A strange jellyfish-like creature has been washing ashore from California to B.C. and the world is wondering what the heck is up with these “by the wind sailors.”
They’re called velella velella, but are known as “sail jellyfish” or “by-the-wind sailors.” Velum is from the latin for sail, explained the Tofino Time in 2005, when the mysterious creatures had come ashore. The creatures “each measure around seven to 10 centimetres, are bright blue and distinguished by a gas-filled float that rises above the surface of the water,” reports the Daily Mail UK.
Even though they are ocean-dwellers, these creatures actually can’t swim. That’s where their sail-like bodies come in, and they move at the mercy of the wind.
Velella velella on the California shore in previous years (Photo: NOAA)
Around the globe, people are talking about the bizarre sight of the “by the wind sailors” blanketing the beaches, from San Diego to right here in British Columbia. Earlier in August, the sands of Tofino were once again covered with the creatures, and the spotlight was on Tofino Mayor Josie Osborne, who is also a marine biologist.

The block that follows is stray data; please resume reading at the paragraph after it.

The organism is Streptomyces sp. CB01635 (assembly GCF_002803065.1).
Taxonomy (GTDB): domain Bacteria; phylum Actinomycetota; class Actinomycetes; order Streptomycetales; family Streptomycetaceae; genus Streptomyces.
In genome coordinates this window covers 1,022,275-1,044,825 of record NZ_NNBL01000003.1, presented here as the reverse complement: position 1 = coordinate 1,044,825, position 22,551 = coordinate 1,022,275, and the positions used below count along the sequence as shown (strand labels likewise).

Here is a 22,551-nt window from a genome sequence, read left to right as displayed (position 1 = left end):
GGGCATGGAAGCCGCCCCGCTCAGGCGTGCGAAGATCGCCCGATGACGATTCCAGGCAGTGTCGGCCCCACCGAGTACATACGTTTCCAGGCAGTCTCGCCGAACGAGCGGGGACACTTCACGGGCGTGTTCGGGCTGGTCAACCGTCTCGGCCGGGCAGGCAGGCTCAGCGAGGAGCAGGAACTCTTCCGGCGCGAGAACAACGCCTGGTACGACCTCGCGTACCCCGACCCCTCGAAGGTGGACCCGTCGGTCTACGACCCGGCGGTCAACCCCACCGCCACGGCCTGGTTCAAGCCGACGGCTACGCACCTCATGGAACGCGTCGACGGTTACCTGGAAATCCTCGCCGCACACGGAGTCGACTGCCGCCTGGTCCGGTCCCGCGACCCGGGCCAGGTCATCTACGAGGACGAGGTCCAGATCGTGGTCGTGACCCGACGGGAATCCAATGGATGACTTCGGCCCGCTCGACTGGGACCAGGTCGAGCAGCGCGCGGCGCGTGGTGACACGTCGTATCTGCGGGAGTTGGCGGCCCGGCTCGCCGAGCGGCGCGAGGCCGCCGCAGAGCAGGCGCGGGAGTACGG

Osborne told the CBC the arrival of the “by the wind sailors” was alas deadly for the creatures, and their demise a bit of a stinker for anyone in the area, as they were expected to begin to rot on the beach. Osborne said in the interview:
“There is no way they could survive […]They are ocean creatures that are normally found hundreds of miles off-shore in the Pacific. It is a rare event, but a natural event for them to wash up on shore.”
What was happening in Tofino earlier this month is just a fraction of what’s been going on with the velella velella on the West Coast. “The number of velella that have washed up on North America’s beaches is staggering, with possibly billions stranded,” notes the Daily Mail.
As Osorne and other experts have pointed out, the velella don’t have a sting that can harm humans. “Besides a little stench, the beaches are fine for visiting and beach walkers are welcome. Just watch your step!” chides Ucluelet’s Black Rock Oceanfront Resort.
So why this year? While the creatures are “perplexing” to marine experts, we do know that their washing ashore “is thought to coincide with the warming up of coastal waters,” adds the Daily Mail.
Featured image: Tofino mayor Josie Osborne with a “by the wind sailor” in August 2014 (Photo via Tofino Mayor Josie Osborne/Facebook)